The woman in white
"Sir, she is no more. It's been four months since she expired." A chill ran down my spine, freezing every molecule of my body. My father was stunned in silence, his eyes stuck wide open in shock, and I could hear the quaffing of saliva down his throat. The assistant, who was sweating profusely, had already gulped down a glass of water, struggling to regain his composure.
Spoiler alert: The incident described here is true. Resemblance to a particular person already DEAD is purely intentional. For the feeble-hearted who find comfort in a dose of diazepam when inflicted with anxiety, follow the mantra fear is injurious to health, so face it with courage because "darr ke aage jeet hai".
For those who rest on the notion that there are no mysterious entities such as ghosts and vampires, breathe easy and think again after reading this.
I often guffaw at a popular old myth: if you go around a peepal tree seven times and pee there, a ghost comes out and slaps you. We have all at one time or the other experienced a nightmare, being chased by a distorted face trying to catch hold of us.
Our thoughts are preoccupied with the existence of a lady in a white sari with open hair and a burning candle in her hand singing "gumnaam hai koi", whenever there is a sound of footsteps on the other side of the wall or be it the creaking sound of the door closing in the next room.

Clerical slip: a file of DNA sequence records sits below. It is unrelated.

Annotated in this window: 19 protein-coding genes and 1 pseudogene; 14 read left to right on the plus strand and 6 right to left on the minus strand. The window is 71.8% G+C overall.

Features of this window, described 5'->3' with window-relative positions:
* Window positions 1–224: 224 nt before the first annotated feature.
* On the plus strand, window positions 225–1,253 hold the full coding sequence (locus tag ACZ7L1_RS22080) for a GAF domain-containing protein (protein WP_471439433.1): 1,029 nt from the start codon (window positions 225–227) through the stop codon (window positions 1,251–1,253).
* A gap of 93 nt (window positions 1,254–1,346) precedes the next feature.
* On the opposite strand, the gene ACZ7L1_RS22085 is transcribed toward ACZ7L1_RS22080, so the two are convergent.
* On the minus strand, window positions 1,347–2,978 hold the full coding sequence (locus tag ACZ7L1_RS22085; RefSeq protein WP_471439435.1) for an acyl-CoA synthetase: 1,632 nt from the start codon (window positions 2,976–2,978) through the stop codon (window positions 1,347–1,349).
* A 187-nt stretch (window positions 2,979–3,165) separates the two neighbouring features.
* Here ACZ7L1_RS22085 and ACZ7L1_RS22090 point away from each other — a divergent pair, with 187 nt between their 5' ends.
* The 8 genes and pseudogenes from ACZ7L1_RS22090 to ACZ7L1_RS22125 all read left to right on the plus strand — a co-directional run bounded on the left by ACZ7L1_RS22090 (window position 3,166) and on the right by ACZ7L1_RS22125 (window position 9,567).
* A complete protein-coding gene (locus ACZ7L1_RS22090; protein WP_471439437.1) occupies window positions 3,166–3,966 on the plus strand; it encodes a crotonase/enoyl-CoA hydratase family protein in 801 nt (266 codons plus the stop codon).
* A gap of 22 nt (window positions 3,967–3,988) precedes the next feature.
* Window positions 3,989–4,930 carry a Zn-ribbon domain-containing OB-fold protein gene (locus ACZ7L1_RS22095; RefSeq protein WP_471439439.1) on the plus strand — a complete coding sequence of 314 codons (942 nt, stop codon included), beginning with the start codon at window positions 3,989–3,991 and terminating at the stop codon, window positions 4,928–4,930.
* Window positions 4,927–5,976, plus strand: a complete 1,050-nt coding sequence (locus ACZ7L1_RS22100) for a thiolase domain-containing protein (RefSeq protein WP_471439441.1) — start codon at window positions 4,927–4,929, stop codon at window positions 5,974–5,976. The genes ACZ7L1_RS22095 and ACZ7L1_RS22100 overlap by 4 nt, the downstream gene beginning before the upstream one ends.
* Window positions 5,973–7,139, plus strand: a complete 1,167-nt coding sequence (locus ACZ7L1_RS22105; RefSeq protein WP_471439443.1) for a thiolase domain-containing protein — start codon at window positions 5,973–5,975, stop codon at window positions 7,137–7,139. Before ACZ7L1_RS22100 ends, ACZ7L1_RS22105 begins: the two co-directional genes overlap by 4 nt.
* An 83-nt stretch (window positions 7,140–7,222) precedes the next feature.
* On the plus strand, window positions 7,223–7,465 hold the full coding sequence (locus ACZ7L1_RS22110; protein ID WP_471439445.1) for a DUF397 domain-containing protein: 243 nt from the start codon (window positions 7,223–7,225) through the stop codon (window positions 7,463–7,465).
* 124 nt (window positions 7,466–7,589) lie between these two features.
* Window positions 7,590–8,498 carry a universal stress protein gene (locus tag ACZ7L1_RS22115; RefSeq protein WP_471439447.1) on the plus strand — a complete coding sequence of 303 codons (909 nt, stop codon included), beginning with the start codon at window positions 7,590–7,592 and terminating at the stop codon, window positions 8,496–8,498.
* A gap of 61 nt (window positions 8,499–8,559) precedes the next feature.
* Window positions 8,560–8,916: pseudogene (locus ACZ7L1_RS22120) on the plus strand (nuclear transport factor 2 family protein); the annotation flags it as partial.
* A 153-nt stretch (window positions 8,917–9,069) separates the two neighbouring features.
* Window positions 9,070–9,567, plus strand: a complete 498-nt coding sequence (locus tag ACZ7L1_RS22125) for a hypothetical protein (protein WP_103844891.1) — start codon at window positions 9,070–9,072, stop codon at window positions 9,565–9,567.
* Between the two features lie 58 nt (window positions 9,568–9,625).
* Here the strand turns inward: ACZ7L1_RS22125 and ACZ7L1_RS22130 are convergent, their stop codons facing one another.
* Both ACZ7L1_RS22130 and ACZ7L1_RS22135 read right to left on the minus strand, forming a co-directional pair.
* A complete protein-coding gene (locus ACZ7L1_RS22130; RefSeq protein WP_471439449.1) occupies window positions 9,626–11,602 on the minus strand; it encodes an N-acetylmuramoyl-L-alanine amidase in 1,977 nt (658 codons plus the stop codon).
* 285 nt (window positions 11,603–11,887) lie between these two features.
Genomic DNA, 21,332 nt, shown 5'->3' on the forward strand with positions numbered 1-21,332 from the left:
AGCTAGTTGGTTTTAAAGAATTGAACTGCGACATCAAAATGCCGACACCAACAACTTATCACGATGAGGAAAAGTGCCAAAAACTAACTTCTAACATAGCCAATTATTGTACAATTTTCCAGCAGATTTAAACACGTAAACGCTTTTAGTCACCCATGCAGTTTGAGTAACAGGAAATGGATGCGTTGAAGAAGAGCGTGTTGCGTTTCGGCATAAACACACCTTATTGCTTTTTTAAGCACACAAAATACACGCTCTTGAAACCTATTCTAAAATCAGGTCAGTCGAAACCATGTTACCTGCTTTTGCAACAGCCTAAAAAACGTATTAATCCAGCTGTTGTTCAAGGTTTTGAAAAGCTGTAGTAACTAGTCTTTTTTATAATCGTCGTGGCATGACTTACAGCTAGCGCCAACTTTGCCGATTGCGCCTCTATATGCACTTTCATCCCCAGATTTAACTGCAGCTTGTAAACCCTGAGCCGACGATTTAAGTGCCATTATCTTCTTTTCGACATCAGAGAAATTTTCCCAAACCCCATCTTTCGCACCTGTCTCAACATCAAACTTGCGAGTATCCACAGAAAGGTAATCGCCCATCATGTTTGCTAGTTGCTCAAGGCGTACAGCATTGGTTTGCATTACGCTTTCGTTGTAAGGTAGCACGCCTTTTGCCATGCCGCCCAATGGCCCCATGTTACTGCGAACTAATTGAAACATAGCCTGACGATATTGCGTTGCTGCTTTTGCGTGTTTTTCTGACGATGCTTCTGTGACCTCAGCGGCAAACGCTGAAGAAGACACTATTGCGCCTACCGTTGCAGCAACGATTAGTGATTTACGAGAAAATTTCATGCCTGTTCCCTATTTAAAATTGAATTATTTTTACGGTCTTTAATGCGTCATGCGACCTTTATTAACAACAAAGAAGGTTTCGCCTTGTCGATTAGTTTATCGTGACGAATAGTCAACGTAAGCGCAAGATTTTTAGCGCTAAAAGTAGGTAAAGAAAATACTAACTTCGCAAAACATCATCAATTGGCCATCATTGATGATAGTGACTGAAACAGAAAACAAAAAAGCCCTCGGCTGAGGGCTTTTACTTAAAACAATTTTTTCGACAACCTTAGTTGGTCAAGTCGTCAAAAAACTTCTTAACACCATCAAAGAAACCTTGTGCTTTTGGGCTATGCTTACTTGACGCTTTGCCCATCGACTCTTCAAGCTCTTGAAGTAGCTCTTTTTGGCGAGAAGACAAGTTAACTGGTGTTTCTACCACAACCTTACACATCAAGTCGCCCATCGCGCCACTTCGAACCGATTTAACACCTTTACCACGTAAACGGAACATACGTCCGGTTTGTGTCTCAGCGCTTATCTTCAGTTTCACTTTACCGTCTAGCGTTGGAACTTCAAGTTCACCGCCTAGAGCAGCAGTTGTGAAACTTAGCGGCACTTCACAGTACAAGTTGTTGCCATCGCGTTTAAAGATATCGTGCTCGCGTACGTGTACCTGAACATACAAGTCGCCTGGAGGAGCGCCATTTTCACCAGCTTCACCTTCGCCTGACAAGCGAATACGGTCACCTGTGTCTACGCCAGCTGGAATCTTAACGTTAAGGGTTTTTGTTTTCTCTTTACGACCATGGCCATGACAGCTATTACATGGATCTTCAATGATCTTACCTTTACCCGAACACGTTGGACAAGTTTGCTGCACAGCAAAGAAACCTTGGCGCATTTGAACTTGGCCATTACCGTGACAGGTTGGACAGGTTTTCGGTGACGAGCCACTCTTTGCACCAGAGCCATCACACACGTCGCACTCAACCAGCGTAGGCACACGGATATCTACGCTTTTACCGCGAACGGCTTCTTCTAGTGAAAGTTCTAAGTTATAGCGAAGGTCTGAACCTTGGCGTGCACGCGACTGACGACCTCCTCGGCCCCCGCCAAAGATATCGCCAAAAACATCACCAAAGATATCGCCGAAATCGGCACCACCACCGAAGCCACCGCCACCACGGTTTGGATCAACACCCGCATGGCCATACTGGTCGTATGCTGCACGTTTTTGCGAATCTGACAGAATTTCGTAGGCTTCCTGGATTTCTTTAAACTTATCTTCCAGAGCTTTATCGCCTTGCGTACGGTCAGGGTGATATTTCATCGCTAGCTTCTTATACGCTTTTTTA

After all, a ghost is the manifestation of a person who is dead. Not only is it an entity that we don't understand, but also a resident of the place many of us fear the most - the "sovereign state of the dead". The mere thought of something unknown leaping out of the darkness does scare the hell out of us. Thus, the perennial questions: Do ghosts in any manifestation exist? Are spirits inimical to us?
This incident happened a few years ago. It was a Sunday afternoon in May. The temperature was soaring high under the shimmering light of the sun. The woman (let's call her Mrs X, for superstitious purposes, obviously) in her early thirties and a regular patient of my father, wearing a simple white suit, entered his clinic. She said she just wanted to meet him and thank him for taking such good care of her health and well-being. After spending some time, she left the clinic, claiming to be in the best of health. In contrast to people who avoid visiting a doctor even when they are ill, this surely was a strange visit by someone acknowledging a doctor's services.
A few days later, her brother came to our clinic. On being enquired about his sister's well-being, he broke down and replied sobbing, "She is no more, it's been four months since she expired during a delivery."
How is it possible? Could it be possible? Don't such supernatural events take place in the dark when you are alone and vulnerable? But in this case, it all happened in broad daylight and that too when two or three other persons were also present. Aren't spirits tagged with the reputation of being harmful to humans?
So, Mrs X, if you happen to read this, both me and my father are filled with gratitude to receive your acknowledgment, no matter how unusual and bizarre it was.